With enemies like this, who needs friends?
On Tuesday, New Jersey Gov. Chris Christie again toured his state’s Hurricane Sandy-stricken beachfront communities with President Obama, a man he once spent the better part of a year trying to defeat on behalf of Mitt Romney and whom he once called “the most ill-prepared person to assume the presidency in my lifetime.”
All these barbs were forgotten by many Republicans, though, after the hurricane hit and the duo took their first tour of the shore. It wasn’t so much that the president visited. Sandy was a natural disaster, after all, one that affected millions of people, and New Jersey needed any help the federal government could provide. Rather, for conservatives, in the days after president’s visit and in the waning days of a hard fought election campaign, Christie seemed to go out of his way to heap praise on the president.
Conservatives were livid. Talk-show host Laura Ingraham suggested that the governor was preparing to bolt the GOP. The American Spectator proclaimed: “It is unlikely Republicans shall soon forget your perfidious betrayal.” After the election, Romney aides hung the campaign’s loss on Christie’s neck. The governor was defiant, saying Obama “earned” his commendation.
Fast forward seven months, and Obama is facing perhaps an even bigger challenge: an administration under siege, with a series of scandals threatening to derail his second-term agenda. So where does the president turn? To New Jersey, of course.
On a drizzly day on the Point Pleasant Beach boardwalk, Obama and Christie made an unscheduled stop at Touchdown Fever, tossing a football through a tire for a prize. They exchanged high-fives and man-hugs. Christie gave Obama a teddy bear he won with his pigskin-tossing prowess. The “bromance” gags were hard ones for headline writers to avoid, as Christie looked like the one Republican in the country who Obama could lean on when times got tough.
And if conservatives were willing to cut Christie some slack after he played the host in the wake of Sandy, they were left livid that the governor opted for an encore performance.
“I think Chris Christie should come down to D.C. to visit the damage caused by all the scandals,” said Brett Decker, editor in chief of the conservative website Rare. “If someone needs some consoling right now, it is the president, not the Jersey Shore.”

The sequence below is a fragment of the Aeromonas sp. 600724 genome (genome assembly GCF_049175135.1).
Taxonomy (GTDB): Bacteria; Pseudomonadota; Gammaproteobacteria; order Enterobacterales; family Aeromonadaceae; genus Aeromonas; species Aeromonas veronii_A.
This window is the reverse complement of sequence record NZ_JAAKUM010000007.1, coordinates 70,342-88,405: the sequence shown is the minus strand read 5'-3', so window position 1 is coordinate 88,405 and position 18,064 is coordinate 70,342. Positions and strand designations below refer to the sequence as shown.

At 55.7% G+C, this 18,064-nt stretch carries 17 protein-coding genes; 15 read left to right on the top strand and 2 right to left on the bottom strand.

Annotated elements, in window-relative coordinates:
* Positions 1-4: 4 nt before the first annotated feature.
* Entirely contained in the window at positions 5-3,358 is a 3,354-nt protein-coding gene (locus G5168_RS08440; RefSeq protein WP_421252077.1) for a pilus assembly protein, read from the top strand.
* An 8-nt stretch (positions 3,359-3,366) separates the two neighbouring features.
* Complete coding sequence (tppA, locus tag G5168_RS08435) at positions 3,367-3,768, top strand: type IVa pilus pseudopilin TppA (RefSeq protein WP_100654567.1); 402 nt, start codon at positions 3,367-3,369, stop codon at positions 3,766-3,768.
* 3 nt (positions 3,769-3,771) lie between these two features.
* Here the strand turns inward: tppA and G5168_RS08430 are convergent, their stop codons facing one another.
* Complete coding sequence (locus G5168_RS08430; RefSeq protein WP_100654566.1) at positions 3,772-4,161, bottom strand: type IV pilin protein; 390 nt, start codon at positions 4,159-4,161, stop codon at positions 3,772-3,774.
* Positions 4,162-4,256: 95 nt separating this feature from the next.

Decker added that because the president and the governor come from opposing parties, it is inevitable that their meeting will be viewed through a political prism, and that right-wing patience on Christie is running short.
“What it looks likes is that Obama has decided that Christie is his go-to Republican,” he said. “I think that is the biggest thing this is about. They get together, and Christie lets Obama use him as a photo-op.”
For Christie, the immediate advantage to palling around with Obama is clear. The governor faces an election challenge in November from state Sen. Barbara Buono. Even though he maintains a huge lead in polls and fundraising, New Jersey is friendly Democratic territory, and campaign aides believe the race will tighten.
Beyond that, the outlook gets murkier. Republican primaries are a lurch to the right, and photos of Christie and Obama are sure to be passed around by the governor’s opponents in Iowa and New Hampshire. The buddy show comes as Obama’s popularity with the GOP—never high to begin with—has hit a particularly low ebb, with congressional Republicans whispering about impeachment and few GOPers daring to do anything that Obama endorses.
“For conservatives, I think this reminds them of the last episode during the campaign. So there is some muscle memory there,” said Republican consultant Matt Mackowiak. “I think [Christie] will call himself a proud Republican who is conservative on a lot of things, but he has to resist the description of himself as a moderate or a squish Republican.”
Part of the appeal of Christie, and what makes him such a unique figure in American politics, is his deserved image as a straight-from-the-hip truth-teller. Embracing Obama in the waning days of the 2012 race was in character. Ignoring the complainers and doing it again was even more. But such an appeal has it limits.
“For Christie, part of why people like him is that he tells people where to go,” said Decker. “People like him thumbing his nose at convention, but you can’t constantly do that. Eventually you need a friend.”